SWAC Forum on Settlement, Market and Food Security


Ouagadougou, 7 December 2012

The goal of all West African agricultural and food security policies is to feed a fast-growing and increasingly urban population. Can they actually take on board these dynamics and their mid- to long-term implications? This was the key issue of the SWAC Forum which drew on research carried out in 2011 and 2012 within the “West African Futures: Settlement, Market and Food Security” (WAF) programme. West African agriculture ministers and senior representatives of regional organisations, researchers, agricultural producer associations, civil society and the private sector discussed policy options to draw from the WAF findings. In 2013, the SWAC Secretariat will continue to capitalise on the results of this two-year programme. The objective is to contribute to the reflection on policies and strategies, and deepen some of the analyses with interested partners. A Statistical Mapping and Analytical Regional Tool (SMART) that will provide access to data and key findings will be available end March 2013.

Forum participants Mr. De Donnea, SWAC President and Mr. Bossard, SWAC Secretariat Director Nigerian producers Thomas Allen 

Summary RecordWAF SynthesisPresentations | West African Studies | Agenda


West African Studies: Settlement, Market and Food Security


Settlement dynamics have reshaped West Africa’s social and economic geography over the past 60 years. The spatial changes, urbanisation and a high degree of economic concentration especially, favour the development of market-oriented agriculture. With the population of West Africa set to double by 2050, agricultural production systems will continue to experience far-reaching changes. To support this transformation, policies need to take better account of producers’ location, profiles and constraints in order to develop effective food security strategies. In order to do so, they need uniform and reliable data – not available at present –particularly for key variables such as population, agricultural production and trade.

> forthcoming April 2013 | > Synthesis



Welcome and registration of participants


8.30 – 9.00 am

  • Mr. François-Xavier de Donnea, SWAC President
  • Prof. Alhousseini Bretaudeau, CILSS Executive Secretary
  • Mr. Ibrahima Diémé, UEMOA Commissioner for Rural Development, Natural Resources and the Environment
  • Dr. Lapodini Marc Atouga, ECOWAS Commissioner for Agriculture, Environment and Water Resources
  • H.E. Mr. Laurent Sédogo, Minister of Agriculture of Burkina Faso
  • Reminder of the aims and vision of the WAF study, Mr. Laurent Bossard, Director, SWAC Secretariat (SWAC/OECD)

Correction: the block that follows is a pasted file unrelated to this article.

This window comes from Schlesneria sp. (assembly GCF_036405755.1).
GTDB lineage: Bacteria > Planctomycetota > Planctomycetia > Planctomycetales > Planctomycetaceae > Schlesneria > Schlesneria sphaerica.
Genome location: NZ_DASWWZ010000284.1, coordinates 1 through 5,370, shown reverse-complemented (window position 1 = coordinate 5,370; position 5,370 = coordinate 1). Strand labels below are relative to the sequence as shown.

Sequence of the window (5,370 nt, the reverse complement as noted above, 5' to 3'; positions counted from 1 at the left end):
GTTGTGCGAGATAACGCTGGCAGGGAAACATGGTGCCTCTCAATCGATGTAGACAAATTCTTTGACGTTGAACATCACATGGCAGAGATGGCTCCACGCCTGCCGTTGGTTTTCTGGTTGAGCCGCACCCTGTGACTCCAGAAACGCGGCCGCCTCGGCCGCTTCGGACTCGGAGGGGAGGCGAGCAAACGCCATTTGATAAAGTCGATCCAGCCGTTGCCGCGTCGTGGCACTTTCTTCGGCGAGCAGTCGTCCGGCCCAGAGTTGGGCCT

Session 1. Economic and spatial changes


9.00 – 9.20 am Retrospective on settlement, agriculture and food security (SWAC Secretariat)

West Africa’s demographic transition is continuing, accompanied by a spatial redistribution of populations. These settlement dynamics shape the region’s economic, social and political pathways. Agricultural achievements over the last thirty years put the region’s countries among the world’s leaders. However, ten percent of the population – some thirty million people – still suffer from chronic undernourishment. Addressing the causes of the marginalisation of the most vulnerable requires understanding the dynamics that are profoundly changing West Africa’s economic and social geography.

smart database log The Statistical Mapping and Analytical Regional Tool (SMART) allows users to generate customised maps and charts from a selection of indicators for all West African countries and for the region as a whole. This interactive mapping tool will be available online early 2013.

9.20 – 9.45 am Settlement dynamics and emerging markets (SWAC Secretariat)

The most important of these dynamics is settlement concentration, which is both a cause and a consequence of the ongoing economic, social and political changes. Urbanisation is one manifestation of them. The urban network weaves the fabric of the spatial organisation of the economy. It transforms the rural areas, with which it develops integrated trading and market spaces. The rural economy is changing and diversifying, even though the scale of the change cannot be measured from the available statistics. Value chains irrigate these spaces where, from producer to consumer, a multiplicity of urban and rural players interact. Policies need to accompany these changes and better incorporate them into food security strategies.